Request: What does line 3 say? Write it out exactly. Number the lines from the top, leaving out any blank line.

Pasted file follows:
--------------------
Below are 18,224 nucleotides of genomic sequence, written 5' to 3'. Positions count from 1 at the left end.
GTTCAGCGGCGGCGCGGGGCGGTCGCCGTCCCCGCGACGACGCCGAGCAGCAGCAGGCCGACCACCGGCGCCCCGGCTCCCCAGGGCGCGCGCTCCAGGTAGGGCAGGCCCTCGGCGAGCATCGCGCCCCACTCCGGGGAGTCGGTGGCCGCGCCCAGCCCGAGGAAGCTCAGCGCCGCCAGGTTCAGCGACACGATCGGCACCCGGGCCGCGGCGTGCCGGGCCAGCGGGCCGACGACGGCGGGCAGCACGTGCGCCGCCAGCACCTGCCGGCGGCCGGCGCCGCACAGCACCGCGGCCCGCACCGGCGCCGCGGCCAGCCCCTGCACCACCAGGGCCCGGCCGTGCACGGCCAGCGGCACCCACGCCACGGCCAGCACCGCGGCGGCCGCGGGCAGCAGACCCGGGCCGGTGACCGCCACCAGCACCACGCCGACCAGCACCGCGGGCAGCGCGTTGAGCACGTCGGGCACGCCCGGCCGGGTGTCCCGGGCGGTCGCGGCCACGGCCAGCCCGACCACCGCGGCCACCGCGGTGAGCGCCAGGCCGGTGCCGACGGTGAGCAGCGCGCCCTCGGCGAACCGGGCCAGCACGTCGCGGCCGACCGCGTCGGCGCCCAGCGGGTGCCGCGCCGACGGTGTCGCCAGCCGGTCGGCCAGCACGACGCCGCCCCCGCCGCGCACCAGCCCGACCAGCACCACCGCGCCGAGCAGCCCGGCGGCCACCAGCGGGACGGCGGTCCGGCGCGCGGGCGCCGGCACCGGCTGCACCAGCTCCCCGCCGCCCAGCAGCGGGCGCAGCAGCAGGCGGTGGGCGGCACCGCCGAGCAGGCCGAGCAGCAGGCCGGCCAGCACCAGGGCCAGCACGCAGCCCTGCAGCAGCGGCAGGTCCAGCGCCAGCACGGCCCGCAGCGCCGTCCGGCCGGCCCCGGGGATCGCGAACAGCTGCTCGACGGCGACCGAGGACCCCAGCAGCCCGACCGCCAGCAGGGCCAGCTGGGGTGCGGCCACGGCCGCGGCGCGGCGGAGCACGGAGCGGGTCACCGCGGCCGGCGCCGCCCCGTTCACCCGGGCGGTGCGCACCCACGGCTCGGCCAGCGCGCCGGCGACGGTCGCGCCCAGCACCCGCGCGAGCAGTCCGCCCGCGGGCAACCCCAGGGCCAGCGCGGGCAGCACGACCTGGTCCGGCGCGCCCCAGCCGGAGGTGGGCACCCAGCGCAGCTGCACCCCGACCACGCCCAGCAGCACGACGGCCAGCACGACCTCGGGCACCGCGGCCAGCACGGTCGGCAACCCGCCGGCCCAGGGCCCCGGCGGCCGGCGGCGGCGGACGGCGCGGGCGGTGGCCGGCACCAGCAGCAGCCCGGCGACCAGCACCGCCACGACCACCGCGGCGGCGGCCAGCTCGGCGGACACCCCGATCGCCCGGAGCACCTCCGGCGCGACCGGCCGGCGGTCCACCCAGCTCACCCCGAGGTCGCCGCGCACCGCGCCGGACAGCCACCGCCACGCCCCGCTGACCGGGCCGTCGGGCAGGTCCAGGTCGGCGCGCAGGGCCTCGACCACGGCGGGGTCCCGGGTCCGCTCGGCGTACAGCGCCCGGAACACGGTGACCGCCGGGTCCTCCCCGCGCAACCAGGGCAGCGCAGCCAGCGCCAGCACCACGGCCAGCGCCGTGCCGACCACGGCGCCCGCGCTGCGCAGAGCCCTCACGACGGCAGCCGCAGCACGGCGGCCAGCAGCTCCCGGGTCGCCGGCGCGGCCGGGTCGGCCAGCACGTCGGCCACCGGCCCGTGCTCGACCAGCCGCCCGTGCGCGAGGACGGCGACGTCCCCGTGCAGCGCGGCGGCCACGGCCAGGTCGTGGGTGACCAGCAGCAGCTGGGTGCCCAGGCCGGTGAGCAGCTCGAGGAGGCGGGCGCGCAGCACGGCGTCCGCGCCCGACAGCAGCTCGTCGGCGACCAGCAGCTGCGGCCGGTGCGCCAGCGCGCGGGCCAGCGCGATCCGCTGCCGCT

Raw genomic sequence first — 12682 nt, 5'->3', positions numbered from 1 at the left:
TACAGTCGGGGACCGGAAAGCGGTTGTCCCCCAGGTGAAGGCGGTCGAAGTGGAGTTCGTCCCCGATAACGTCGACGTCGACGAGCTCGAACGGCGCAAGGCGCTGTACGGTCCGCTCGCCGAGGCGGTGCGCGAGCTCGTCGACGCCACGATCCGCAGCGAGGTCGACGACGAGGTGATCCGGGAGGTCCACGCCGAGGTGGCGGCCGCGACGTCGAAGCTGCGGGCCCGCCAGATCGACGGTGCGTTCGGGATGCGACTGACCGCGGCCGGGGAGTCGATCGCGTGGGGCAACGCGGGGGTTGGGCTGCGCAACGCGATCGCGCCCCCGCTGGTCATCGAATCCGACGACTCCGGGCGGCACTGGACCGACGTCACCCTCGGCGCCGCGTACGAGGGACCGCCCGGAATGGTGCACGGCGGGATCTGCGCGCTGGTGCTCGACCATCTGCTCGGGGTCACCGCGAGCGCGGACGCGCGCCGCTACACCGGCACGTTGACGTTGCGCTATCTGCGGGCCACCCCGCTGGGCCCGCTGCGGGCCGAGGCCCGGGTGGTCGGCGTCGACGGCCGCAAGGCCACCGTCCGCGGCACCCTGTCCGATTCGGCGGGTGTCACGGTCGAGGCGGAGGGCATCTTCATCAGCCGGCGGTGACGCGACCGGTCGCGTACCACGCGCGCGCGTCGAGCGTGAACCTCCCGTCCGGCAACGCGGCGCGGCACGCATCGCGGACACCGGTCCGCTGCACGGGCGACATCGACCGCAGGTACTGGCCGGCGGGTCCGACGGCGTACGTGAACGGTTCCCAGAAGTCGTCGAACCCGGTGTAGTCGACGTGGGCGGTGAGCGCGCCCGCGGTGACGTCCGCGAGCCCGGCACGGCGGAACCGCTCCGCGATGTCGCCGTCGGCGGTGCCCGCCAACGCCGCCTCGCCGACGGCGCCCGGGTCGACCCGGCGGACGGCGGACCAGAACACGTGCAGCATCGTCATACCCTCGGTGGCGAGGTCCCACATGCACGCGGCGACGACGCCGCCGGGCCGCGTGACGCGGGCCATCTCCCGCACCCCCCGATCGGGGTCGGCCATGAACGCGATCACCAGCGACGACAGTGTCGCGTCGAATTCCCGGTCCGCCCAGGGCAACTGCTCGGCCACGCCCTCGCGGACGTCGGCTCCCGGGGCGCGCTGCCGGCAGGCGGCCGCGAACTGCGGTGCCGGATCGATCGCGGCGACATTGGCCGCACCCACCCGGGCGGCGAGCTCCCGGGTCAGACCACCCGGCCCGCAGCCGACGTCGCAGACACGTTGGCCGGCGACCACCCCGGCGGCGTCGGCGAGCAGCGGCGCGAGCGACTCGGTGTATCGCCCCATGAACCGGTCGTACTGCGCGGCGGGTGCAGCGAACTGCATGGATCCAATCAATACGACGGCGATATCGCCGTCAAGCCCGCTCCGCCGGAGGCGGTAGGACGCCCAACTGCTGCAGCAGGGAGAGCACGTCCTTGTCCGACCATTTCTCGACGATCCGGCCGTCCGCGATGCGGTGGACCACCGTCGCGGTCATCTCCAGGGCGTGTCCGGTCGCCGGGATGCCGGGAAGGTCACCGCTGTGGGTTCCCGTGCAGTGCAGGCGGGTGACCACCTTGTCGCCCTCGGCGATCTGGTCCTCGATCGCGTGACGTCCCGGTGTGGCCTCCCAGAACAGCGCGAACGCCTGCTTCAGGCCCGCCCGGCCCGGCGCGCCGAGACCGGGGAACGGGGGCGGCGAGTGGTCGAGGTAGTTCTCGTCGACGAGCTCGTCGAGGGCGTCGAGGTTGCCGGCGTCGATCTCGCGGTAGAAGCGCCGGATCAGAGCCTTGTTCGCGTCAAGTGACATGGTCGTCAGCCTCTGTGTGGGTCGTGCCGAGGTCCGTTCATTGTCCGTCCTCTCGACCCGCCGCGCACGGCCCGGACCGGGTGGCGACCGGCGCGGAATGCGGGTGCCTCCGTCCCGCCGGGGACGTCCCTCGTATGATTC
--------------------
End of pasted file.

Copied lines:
Raw genomic sequence first — 12682 nt, 5'->3', positions numbered from 1 at the left: